Editing your launcher

To edit your launcher, click the folder in the Dock. This opens the folder in a Finder window.

  • As you install new applications, you can add their aliases to your launcher folder.
  • If you delete a program later, the alias will simply do nothing when selected. You can trash that icon at any time.
  • If you find you don't need or want an app to be in this launcher just trash the icon.
  • You can edit the names in your app laucher. For example, instead of Microsoft Word, you can have the alias (thus menu listing) say Word. Instead of Adobe Acrobat 7.0 Professional, you can have it simply say Acrobat Pro. To edit, click the folder in the Dock to open it, click the alias's name holding the mouse down for about 2 seconds, then edit as you edit any text.

More to launch?

You can use this same principle to create other launchers too. For example, I have one folder (with a dice icon on it) that just contains the aliases of my installed games. It's docked next to my apps folder so I can get to that sometimes much-needed game break easily when I need to let my mind drift.

Why not just dock the entire Applications folder?

Marge asked:

Just to clear up something in my own mind; I have the applications folder to the right of the bar on the dock and if I click and hold that folder all of my applications pop up. The advantage to your folder and alias is to only have some of my applications listed and not all? Am I getting this right?

Exactly right. There's nothing wrong with docking your entire Applications folder. Many people do. It's easier to set up; just click on your computer hard drive icon in the Sidebar of the Finder window and drag Applications into your Dock. However, it's not as convenient for launching.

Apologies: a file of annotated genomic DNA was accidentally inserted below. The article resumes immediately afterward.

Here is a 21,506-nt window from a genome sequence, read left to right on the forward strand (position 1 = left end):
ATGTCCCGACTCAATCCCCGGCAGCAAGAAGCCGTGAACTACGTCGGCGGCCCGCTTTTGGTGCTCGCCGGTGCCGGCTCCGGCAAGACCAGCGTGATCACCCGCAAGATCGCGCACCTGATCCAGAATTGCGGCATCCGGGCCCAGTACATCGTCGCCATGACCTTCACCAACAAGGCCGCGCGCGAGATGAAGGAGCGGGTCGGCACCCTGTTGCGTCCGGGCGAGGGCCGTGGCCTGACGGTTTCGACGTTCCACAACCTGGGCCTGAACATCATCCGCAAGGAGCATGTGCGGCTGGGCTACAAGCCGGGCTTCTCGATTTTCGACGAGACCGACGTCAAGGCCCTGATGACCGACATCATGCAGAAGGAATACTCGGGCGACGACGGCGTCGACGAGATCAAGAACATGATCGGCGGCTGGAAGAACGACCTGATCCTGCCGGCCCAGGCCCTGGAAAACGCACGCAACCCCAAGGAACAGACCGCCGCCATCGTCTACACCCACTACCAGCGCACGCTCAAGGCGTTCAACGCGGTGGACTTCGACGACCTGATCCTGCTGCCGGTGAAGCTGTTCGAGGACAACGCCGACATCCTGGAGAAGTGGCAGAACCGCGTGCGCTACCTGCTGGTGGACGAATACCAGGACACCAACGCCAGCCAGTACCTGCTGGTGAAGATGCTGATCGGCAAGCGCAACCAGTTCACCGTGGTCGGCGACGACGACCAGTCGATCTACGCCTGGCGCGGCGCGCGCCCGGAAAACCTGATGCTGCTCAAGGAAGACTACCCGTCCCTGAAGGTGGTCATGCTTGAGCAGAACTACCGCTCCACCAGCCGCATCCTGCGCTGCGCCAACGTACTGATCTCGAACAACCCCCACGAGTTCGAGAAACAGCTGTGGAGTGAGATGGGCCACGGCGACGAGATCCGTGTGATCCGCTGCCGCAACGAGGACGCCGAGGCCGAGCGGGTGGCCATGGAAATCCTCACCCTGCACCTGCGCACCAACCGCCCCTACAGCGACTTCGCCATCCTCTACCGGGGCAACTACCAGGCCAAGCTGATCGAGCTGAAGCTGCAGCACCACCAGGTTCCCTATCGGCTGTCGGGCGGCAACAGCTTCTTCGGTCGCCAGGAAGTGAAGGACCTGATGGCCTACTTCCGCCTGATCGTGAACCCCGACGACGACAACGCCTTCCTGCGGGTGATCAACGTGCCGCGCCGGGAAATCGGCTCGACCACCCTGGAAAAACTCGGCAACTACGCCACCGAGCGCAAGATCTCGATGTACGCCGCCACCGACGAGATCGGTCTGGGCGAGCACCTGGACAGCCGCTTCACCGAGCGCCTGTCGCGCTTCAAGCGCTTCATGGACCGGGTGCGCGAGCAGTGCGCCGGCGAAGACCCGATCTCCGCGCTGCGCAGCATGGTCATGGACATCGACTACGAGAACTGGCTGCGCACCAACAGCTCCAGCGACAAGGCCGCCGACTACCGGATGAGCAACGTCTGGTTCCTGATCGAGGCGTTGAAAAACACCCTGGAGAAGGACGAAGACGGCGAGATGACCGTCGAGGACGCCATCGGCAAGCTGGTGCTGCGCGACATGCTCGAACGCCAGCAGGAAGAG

• If you have a lot of programs it can take a while for the menu to appear.
  • If you have apps nested within subfolders it takes more effort to get to them.
  • With the alias launcher you can place only those apps that you use often or are most likely to use. You can omit the ones you still want on your Mac but rarely use.
  • Step 5d also shows you another benefit: you may have programs in both of your Applications folders.

You also may find another benefit in the next article or so.

[added 10:44 1/18/07]

Now that you have your programs accessible via your Dock launcher you may not need them in the left side of your Dock. However, you may want to wait until after you've read more about Dock strategies before you poof any programs out of your Dock. I'll discuss those strategies in the next article(s).

Happy launching.

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Thanks to...
TypeIt4Me, MacScrapbook, TopXNotes, and RadTech
for sponsoring this article.

This page was last updated on 1/18.)